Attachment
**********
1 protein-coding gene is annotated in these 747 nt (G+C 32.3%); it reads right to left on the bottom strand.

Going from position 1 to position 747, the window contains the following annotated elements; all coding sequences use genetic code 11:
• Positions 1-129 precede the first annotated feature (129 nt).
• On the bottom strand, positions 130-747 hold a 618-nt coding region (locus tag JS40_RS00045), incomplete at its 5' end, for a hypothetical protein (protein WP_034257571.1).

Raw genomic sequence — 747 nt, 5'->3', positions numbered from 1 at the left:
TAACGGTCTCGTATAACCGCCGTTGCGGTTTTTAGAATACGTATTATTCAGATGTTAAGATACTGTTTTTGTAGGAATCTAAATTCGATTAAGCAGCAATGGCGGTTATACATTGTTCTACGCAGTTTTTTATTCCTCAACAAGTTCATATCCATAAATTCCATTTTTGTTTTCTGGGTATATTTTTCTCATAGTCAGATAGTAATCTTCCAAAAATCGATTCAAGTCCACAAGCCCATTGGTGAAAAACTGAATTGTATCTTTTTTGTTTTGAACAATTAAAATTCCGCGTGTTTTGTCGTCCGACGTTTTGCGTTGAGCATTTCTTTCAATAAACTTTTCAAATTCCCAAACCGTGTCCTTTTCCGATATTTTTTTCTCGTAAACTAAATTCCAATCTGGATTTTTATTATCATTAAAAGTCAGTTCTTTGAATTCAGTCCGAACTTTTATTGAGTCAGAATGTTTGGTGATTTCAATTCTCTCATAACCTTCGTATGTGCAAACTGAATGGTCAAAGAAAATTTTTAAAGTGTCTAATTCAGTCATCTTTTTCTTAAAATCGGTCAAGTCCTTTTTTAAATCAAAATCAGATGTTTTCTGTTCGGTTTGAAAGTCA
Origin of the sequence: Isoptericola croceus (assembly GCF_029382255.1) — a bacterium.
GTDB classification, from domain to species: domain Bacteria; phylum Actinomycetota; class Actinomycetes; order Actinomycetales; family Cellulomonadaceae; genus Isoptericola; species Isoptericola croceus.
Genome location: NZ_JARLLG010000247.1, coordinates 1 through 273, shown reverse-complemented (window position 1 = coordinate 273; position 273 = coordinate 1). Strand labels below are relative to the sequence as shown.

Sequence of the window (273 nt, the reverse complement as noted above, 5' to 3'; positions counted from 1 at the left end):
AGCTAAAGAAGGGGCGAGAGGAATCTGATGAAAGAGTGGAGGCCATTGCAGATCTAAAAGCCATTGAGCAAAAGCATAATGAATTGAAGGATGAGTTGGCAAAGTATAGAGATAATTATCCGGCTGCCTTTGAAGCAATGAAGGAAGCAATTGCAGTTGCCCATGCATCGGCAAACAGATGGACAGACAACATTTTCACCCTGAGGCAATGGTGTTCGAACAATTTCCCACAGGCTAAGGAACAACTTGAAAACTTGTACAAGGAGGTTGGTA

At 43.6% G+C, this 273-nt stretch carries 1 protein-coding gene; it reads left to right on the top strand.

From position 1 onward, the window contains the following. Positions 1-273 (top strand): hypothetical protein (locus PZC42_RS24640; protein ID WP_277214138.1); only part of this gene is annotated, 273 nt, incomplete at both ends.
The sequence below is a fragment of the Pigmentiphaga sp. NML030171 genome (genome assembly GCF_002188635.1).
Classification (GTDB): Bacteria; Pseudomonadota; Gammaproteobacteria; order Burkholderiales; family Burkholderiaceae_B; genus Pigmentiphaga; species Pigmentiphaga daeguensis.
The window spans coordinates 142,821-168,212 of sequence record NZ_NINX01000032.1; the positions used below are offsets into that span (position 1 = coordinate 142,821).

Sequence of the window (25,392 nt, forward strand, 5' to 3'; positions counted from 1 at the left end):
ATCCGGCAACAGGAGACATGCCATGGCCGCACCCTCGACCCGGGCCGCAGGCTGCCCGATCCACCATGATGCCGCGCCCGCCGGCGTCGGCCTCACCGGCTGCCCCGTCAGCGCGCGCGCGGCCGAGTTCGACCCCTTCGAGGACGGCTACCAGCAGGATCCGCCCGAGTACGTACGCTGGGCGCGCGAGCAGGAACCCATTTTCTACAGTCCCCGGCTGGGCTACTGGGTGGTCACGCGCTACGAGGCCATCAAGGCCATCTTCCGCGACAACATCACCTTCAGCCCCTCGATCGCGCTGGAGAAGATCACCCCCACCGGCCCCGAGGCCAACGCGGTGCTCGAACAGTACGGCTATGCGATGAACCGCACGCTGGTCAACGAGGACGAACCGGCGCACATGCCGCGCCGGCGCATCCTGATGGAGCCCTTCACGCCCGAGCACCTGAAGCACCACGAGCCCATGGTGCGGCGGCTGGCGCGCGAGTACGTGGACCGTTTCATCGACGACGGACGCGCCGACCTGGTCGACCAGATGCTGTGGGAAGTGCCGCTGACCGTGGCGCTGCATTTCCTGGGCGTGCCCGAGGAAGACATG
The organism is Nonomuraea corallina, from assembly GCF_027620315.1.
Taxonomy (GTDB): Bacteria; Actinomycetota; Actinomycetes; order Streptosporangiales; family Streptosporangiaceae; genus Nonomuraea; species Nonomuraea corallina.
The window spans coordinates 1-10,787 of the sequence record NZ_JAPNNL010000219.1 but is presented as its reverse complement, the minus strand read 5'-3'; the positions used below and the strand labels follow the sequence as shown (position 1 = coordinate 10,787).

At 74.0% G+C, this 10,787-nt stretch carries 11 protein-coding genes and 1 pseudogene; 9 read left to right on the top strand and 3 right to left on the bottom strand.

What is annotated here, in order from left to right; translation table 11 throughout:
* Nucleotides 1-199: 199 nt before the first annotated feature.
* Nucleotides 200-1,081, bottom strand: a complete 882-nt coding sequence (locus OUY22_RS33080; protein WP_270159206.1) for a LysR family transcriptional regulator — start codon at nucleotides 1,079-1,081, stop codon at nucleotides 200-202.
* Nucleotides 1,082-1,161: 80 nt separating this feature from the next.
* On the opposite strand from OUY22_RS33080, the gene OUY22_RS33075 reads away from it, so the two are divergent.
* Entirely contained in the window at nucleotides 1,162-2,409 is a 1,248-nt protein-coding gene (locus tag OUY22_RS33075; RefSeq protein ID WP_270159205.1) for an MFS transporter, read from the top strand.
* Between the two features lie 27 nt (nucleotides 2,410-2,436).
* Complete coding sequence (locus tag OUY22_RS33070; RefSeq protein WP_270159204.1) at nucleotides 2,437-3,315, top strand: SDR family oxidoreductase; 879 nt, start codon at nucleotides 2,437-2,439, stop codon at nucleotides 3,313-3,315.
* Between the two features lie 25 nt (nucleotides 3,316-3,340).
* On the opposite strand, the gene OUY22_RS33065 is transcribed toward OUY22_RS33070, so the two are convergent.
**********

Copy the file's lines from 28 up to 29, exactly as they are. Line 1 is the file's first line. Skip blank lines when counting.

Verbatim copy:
* Entirely contained in the window at nucleotides 1,162-2,409 is a 1,248-nt protein-coding gene (locus tag OUY22_RS33075; RefSeq protein ID WP_270159205.1) for an MFS transporter, read from the top strand.
* Between the two features lie 27 nt (nucleotides 2,410-2,436).